Picture two freelancers, if you will.
One is making $20 an hour, barely able to pay bills, and has no free time at all. She fills up her hours with writing and whenever possible, marketing for new work. She’s got so much work piling up, she barely has enough time to stay on top of it, let alone search for new clients.
The other freelancer is making $50 an hour, takes on work that she likes, and is, in broad terms, happy with her career. She still wants to grow more, to a point where she can charge $100-200 an hour, and she makes sure to create time in her schedule to market to those clients and build towards that.
A client wants to hire a writer and comes across the websites of our two freelancers. The client sends an email to both writers and asks if they’re available for work at $15 an hour for five hours a week.
The first writer has no time at all, none whatsoever in her day, but she can’t afford to say no to easy money. So she says yes. She moves things around, goes to bed later, gets up earlier, and somehow manages to fit this assignment into her schedule.
The second writer passes. It’s below what she’s used to getting paid and even though she’s got a lot of free hours, she’s making enough per hour that she doesn’t need to decrease her rates so substantially.
The client hires our first writer.
Now a second client comes along and finds the same two writers. This client has a budget of $100 an hour and emails the two writers.
Here’s what I see happening all the time: Our first writer is now beyond overwhelmed. There’s a well-paying client that she wants but in order to fit this client in, she’s basically going to have to give up not only her free time but sleep, health, time with family, etc. She can’t afford to say no, so she says yes.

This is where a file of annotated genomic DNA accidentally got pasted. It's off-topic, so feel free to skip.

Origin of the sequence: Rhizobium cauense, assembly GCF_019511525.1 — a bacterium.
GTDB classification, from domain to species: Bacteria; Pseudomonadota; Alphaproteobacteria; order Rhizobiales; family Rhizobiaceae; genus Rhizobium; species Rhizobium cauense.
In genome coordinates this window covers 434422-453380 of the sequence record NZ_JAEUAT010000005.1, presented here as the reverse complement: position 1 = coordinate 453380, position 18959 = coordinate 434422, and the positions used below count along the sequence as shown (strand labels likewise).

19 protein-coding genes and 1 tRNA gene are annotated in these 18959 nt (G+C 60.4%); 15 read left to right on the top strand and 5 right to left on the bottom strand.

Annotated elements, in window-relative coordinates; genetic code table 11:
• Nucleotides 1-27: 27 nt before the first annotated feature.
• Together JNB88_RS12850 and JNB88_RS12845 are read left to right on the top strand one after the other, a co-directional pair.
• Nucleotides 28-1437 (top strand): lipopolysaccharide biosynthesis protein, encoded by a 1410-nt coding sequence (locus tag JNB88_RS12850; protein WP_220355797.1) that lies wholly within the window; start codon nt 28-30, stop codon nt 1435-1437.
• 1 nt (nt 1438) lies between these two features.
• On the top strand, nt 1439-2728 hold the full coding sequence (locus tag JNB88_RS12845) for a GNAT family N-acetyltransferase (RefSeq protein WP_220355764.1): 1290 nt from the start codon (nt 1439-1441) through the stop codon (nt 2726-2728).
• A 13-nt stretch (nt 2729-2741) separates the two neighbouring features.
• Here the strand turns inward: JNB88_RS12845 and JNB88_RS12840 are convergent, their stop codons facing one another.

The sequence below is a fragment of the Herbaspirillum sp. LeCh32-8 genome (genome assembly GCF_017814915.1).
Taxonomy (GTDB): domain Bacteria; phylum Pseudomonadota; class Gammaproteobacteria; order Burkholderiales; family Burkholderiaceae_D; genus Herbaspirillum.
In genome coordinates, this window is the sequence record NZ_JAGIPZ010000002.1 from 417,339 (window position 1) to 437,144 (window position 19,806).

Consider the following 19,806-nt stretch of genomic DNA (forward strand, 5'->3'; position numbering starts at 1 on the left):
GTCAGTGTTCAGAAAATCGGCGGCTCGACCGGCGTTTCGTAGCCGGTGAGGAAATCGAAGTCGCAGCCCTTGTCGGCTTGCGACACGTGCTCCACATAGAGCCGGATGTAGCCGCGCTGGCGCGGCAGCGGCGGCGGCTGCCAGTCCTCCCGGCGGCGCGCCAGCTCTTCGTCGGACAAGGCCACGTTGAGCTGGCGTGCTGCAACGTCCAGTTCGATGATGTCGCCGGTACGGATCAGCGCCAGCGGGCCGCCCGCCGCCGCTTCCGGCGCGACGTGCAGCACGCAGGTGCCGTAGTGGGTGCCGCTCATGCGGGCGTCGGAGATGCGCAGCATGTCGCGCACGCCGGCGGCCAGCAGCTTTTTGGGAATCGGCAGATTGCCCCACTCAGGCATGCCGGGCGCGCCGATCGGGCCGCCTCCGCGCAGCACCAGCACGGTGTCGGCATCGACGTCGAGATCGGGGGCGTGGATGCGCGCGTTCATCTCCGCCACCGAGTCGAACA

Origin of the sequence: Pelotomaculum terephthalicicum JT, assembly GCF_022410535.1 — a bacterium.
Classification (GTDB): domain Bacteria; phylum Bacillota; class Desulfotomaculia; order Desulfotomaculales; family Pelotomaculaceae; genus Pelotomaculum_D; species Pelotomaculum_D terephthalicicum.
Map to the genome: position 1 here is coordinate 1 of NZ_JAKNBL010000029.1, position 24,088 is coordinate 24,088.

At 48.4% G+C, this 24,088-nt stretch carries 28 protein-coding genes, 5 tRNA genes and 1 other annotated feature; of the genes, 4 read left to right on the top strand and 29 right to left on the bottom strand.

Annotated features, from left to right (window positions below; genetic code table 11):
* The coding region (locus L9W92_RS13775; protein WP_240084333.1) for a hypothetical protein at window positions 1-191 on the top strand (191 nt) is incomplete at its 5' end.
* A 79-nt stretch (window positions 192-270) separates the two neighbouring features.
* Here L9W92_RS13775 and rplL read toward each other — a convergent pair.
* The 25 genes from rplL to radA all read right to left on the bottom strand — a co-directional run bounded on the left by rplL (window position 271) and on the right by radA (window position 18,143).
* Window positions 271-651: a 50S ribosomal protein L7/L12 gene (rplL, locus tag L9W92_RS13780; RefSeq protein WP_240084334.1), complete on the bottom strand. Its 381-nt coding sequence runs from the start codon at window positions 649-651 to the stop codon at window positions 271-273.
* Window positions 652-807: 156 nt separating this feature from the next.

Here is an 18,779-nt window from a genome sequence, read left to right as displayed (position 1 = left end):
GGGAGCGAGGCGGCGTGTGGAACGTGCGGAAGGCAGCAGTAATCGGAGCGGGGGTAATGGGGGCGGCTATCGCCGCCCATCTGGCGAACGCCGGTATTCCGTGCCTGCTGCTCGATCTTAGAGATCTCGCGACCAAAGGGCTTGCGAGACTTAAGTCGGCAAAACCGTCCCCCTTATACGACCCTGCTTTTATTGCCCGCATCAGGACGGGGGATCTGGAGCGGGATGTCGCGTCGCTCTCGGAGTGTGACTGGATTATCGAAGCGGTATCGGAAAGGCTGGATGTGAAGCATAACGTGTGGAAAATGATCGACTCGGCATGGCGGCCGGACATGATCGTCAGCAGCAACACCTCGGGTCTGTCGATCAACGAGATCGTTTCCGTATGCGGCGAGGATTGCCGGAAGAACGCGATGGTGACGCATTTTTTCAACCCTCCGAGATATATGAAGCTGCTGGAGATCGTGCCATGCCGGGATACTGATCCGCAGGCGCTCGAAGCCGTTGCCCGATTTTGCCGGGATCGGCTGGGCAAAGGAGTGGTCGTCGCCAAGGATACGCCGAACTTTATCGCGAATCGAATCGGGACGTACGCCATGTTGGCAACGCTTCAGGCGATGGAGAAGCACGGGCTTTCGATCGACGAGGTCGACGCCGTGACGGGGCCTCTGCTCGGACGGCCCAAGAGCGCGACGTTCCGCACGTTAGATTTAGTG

The second writer says yes, too. She’s been working towards getting a $100-an-hour client for a while and now here is an opportunity to prove herself.
If we assume that both writers have the same skill-set, which writer do you think is more likely to perform better on the assignment? Which is more likely to stand up for herself when things go wrong? Which writer is less likely to burnout or make silly mistakes because she’s working on four hours of sleep a night?
Do you know what would have helped the first writer to not get so overhwhelmed, overburdened, and actually make a higher income?
Saying no. Turning down assignments. Setting a minimum rate and refusing to take anything below it, even if it felt scary at the time.
Can you see how a cycle of desperation and low pay is likely to perpetuate itself?
Do you see how easy it is for freelancers to think they’re making the right logical choices, but actually be making ones that are detrimental to their future prospects?
Ever found yourself in this morass of overwhelm and low pay? Rest assured, a better way exists.
I teach it in my book The Freelance Writer’s Guide to Making More Money.
Check it out here: